Post # 31
I think the idea of “cover your plate” is gross for so many reasons. If you’re the bride or groom, it’s basically saying people who keep their spending reasonable don’t deserve as nice a gift as someone who likes flaunting their wealth. And if you’re the guest, it means No Poors Allowed. It also encourages people to scrutinize and speculate about how much people are paying for stuff. That’s none of my business, and if I was throwing a party I would not want people trying to figure out how much it cost. My gift-giving is always based on my budget and my relationship with the recipient and I assume the same of the people around me. I would be so sad if I invited someone to an event and they felt like they couldn’t or shouldn’t because they couldn’t afford to repay me for hosting them.
Post # 32
Souzie : Heeeeeey, wanna come to my wedding. But really that’s very generous of you of you!
Post # 33
No. My gift is based upon my own idea of what is appropriate and increases based upon my relationship with the couple.
Post # 34
For me it’s based on the relationship with the couple and our budget. For close friends/immediate family I will give somewhere between $50-100, whereas for other weddings it will typically be around $25-40. We can’t afford much more in our budget. I definitely don’t think there is a steadfast rule, as we had a very wide range of monetary gifts given to us.
Post # 35
Post # 36
Generally I give at least enough to cover my plate (based off the average cost in my area, which is around $100-$140pp, so I usually give $150). However, if it’s a close friend or family memember, I give more. My family friend that I have known my entire life recently got married and I gave her $450 (for my Fiance and myself). I would have liked to give more, but I was I in the wedding party and there were a lot of expenses, and unfortunately that was all I could afford. However I was also very generous with monetary gifts for her engagement party and bridal shower.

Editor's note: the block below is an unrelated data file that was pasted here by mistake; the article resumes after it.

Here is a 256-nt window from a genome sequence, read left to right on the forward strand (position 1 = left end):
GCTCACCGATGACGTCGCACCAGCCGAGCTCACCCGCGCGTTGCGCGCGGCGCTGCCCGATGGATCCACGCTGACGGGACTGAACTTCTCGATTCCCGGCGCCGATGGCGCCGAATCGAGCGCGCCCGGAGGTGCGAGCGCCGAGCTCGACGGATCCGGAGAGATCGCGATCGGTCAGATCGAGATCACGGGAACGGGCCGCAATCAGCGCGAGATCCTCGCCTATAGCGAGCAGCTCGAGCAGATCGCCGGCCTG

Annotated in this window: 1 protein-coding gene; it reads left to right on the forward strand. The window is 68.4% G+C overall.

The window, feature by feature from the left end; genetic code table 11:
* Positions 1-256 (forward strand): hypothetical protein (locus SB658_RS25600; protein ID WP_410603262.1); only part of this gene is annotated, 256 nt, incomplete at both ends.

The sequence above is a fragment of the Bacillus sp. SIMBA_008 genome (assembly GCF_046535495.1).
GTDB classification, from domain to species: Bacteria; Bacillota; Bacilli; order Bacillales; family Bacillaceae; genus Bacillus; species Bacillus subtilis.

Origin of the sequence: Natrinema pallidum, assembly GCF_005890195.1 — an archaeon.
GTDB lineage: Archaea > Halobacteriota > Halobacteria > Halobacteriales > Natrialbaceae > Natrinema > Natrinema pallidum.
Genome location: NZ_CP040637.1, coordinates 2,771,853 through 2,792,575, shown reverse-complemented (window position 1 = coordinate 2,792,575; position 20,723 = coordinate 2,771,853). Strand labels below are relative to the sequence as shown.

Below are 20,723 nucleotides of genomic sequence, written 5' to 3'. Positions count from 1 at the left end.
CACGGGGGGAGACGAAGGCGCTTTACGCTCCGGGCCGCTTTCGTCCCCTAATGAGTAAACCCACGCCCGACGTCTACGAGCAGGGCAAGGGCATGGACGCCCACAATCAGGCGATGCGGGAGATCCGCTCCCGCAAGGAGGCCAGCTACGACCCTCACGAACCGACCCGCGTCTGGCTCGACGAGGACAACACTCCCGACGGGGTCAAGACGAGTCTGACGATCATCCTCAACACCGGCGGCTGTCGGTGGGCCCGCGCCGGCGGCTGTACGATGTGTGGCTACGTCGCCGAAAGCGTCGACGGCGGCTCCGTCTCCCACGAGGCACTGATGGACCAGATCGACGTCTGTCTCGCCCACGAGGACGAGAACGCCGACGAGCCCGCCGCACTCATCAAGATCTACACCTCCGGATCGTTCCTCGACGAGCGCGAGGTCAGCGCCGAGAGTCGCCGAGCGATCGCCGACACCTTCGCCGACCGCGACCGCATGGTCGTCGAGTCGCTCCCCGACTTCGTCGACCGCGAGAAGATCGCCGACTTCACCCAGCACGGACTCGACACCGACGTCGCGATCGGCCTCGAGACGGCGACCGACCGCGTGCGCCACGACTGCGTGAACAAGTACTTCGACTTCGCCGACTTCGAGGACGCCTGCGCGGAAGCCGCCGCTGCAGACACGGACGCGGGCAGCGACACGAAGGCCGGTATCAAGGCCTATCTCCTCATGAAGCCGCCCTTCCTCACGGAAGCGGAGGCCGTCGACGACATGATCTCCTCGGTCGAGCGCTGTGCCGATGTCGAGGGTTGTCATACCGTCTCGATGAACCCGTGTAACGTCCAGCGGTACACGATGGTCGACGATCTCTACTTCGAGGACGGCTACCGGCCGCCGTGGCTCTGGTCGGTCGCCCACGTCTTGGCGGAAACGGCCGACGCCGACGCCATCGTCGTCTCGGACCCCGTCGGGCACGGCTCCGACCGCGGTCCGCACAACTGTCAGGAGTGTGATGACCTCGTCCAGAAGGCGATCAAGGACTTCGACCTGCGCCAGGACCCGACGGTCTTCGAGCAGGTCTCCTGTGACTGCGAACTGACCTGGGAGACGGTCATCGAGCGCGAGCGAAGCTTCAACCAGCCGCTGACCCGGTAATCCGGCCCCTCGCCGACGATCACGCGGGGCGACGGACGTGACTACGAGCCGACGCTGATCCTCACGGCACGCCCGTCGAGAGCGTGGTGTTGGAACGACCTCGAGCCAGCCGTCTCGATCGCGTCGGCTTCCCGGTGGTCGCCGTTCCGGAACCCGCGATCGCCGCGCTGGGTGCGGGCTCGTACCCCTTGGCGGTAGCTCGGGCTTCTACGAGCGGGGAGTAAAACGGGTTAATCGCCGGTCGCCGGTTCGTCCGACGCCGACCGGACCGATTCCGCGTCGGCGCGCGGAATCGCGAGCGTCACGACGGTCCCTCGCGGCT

Post # 37
I’ve never heard of the “enough to cover the plate” approach to gift giving. I also kind of think that the expense of the wedding is truly up to the bride & groom and that they shouldn’t expect guests to give more just because they chose to throw a more elaborate and expensive wedding. My gift would be the same regardless of the cost of the wedding and would be based solely on relationship to the bride and groom, along with my financial ability to give.
Post # 38
I typically don’t take budget into consideration but there is one exception. We were invited to a reception dance. No food at all, guest-pay food truck, cash bar. The only thing covered was really bad wine and a candy bar. That’s all they could afford and that’s okay. We aren’t close to them. So we probably gave half of what we gave to the other wedding we went to that year.
Post # 39
I average around $150 these days for Darling Husband and myself. I have no way of knowing how much plates costs.
Post # 40
depends on the person, our relationship, other expenses (ie destination wedding/super expensive cross country trip/3 night minimum in a fancy hotel), and a million other things but yes in general if you have a big “fancy” wedding I will give you more than if you just had punch and cake in your parents yard.
partially I guess this comes from growing up with a loose “cover your plate” rule but part of it is also because if you feed me, give me free booze and I am up till midnight dancing and having the best time with all my (our) friends/family then I will feel more in the party spirit and therefore be more generous.